Understanding the basics of American football strategy gives you some skin in the game. Plus it’s good for the old ego. If the coach has the team do something other than what you would have done, and it doesn’t work, you get to feel smug and superior. Not a bad feeling.
Better yet, if he does what you’re thinking he should do, and it works, you get to feel smug and superior. Not bad, huh?
So let’s get to it. And not to worry: getting the hang of American football strategy is a lot easier than you might think. It’s really all about understanding the grid on which American football is played, as well as the grid in which it is played.
As you can see from the illustration below, a football field looks like a grilling gridiron with grass added. But don’t let the grass fool you: the layout is just that simple. Which is a good thing, because understanding this physical grid is the first key to plotting basic American football strategy.
Now, think of there being an imaginary line dividing the grid in half. Basically, one half of the grid “belongs to” your team and the other half to the opposition.
As we noted in our section on American football basics, in order to keep the ball, a team must move it forward at least ten yards in four tries, or downs.
So the next thing to notice about our 100-yard long football grid is that it is marked off with boldly numbered lines (called yard lines, duh!)starting at the goal line and then numbered 10, 20, 30, 40 and 50, which brings us to the middle of the field, at which point the numbers start going down again, running backward from the 50 at mid-field to the 40 yard line, then the 30 yard line, and so on back to the opposite goal line.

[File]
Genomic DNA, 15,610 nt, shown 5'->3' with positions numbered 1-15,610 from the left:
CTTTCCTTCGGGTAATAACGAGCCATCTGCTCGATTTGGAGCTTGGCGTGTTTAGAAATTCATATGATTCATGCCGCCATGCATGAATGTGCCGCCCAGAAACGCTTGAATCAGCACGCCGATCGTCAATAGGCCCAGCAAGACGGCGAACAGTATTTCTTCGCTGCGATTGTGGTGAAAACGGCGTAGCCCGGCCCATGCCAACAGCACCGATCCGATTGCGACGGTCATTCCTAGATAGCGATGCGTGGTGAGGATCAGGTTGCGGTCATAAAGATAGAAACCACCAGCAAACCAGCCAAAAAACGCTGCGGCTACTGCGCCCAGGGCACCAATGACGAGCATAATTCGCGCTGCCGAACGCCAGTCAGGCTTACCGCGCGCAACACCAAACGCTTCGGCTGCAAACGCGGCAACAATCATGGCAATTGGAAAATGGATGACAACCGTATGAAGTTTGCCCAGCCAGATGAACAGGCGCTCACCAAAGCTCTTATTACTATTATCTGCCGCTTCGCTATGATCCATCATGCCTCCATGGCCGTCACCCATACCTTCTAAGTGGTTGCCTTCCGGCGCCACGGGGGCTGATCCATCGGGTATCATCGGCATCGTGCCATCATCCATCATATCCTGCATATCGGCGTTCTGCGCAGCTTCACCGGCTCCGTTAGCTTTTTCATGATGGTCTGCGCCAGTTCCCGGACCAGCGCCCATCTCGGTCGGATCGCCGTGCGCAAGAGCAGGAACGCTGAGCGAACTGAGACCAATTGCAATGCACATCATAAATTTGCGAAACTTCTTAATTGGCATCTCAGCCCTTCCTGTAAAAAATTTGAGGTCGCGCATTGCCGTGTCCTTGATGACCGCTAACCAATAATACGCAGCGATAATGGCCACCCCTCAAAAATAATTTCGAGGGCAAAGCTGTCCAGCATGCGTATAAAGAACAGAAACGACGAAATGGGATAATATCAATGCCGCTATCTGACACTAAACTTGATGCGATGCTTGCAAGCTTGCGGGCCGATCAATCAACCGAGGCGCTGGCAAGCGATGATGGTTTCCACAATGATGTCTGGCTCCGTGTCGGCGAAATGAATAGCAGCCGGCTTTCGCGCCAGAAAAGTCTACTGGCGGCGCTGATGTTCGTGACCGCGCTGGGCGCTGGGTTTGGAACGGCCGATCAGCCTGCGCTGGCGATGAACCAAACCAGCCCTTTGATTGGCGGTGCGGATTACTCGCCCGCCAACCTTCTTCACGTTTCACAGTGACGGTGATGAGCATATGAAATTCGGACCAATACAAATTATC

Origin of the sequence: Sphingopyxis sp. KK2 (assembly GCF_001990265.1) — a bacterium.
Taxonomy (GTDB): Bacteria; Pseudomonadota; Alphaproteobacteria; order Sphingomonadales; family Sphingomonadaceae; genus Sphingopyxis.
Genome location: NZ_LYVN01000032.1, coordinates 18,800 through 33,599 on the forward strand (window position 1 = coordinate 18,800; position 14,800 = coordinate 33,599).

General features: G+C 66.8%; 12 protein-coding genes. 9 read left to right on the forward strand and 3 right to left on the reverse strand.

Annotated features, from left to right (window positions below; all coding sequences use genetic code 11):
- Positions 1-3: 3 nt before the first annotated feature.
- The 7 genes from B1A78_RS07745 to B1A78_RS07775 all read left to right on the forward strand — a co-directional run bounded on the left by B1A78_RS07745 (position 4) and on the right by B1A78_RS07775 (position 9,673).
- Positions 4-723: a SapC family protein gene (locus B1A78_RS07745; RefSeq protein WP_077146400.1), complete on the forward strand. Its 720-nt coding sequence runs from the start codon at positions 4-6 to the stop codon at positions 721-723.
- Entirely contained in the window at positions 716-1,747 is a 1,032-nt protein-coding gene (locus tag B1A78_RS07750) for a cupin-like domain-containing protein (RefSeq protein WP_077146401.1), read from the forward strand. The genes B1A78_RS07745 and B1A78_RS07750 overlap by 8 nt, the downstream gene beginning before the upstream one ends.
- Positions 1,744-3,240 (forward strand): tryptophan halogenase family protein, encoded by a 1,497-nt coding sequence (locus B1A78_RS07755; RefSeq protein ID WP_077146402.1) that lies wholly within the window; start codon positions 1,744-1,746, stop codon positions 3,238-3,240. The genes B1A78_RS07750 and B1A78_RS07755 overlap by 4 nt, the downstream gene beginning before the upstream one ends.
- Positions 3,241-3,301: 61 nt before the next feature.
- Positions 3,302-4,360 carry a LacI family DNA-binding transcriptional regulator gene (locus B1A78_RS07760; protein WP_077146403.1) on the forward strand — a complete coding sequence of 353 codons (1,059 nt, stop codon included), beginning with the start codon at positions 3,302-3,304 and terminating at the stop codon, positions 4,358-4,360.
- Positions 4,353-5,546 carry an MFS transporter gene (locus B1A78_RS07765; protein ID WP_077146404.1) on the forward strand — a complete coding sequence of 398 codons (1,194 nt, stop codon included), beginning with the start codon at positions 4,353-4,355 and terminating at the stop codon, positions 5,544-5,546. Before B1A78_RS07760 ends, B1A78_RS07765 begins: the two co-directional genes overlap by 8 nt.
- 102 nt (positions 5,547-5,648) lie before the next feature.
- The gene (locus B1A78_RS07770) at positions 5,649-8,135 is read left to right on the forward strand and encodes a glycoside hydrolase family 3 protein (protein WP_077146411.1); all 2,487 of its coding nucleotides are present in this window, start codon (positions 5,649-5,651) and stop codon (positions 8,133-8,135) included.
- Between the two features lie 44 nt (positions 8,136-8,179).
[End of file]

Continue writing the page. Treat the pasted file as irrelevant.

Okay, then. The second key to American football strategy is understanding the grid in which the game is played. That is, a time grid.
American football takes place within a time grid of four fifteen-minute quarters, with a longer break after the second quarter, which, as your math teacher taught you, is also known as a half.
By the way, for now, we’ll be talking only about offensive football strategies, that is, strategies for the team that has possession of the ball and is moving it down the gridiron in an attempt to score.
Not that the defense doesn’t have strategies of its own. Basically, though, they’re more like Ginger Rogers. If you’ve ever watched Fred Astaire and Ginger Rogers dance together in one of those old black-and-white movies, you may have heard it said that Ginger did everything Fred did, only backwards and in high heels. That about sizes up the defense. They have to figure out what the offensive strategy is, then dance their dance right along with them so the offense can’t do any solos to the goal line.
No, the defense does not wear high heels. At least, not while they’re on the football field.
But back to the grids. What do they have to do with understanding American football strategy? Everything! Here’s the deal: where you are on the grid, and when you’re where you are will largely dictate what you will do.
So. The Big Plan in American football strategy is to keep the opposition out of your half of the grid/field, and to get your team inside their half, wherein lies the goal line that you have to get the football across in order to score.
Without knowing anything about football, it’s still pretty obvious that you can get an object – be it a football or a beanbag – from one point to another a whole lot faster if you throw it to someone a distance away from you than if you just run with it yourself.
On the other hand, you can waste a lot of time running around with a football/beanbag . . . the sort of move a kid might make to tease a younger sibling.
And whether you want to save time or waste time depends on where you are on the time grid.
No matter how complicated professional football strategies may become, this placement on the two grids – the football field and the time clock – remains the underlying basis for choosing appropriate plays.
Don’t worry. We’ll move beyond basic American football strategies to cover some classic football plays, and even some defensive strategies.
Oh, and you should know that penalties also play a part in strategy decisions.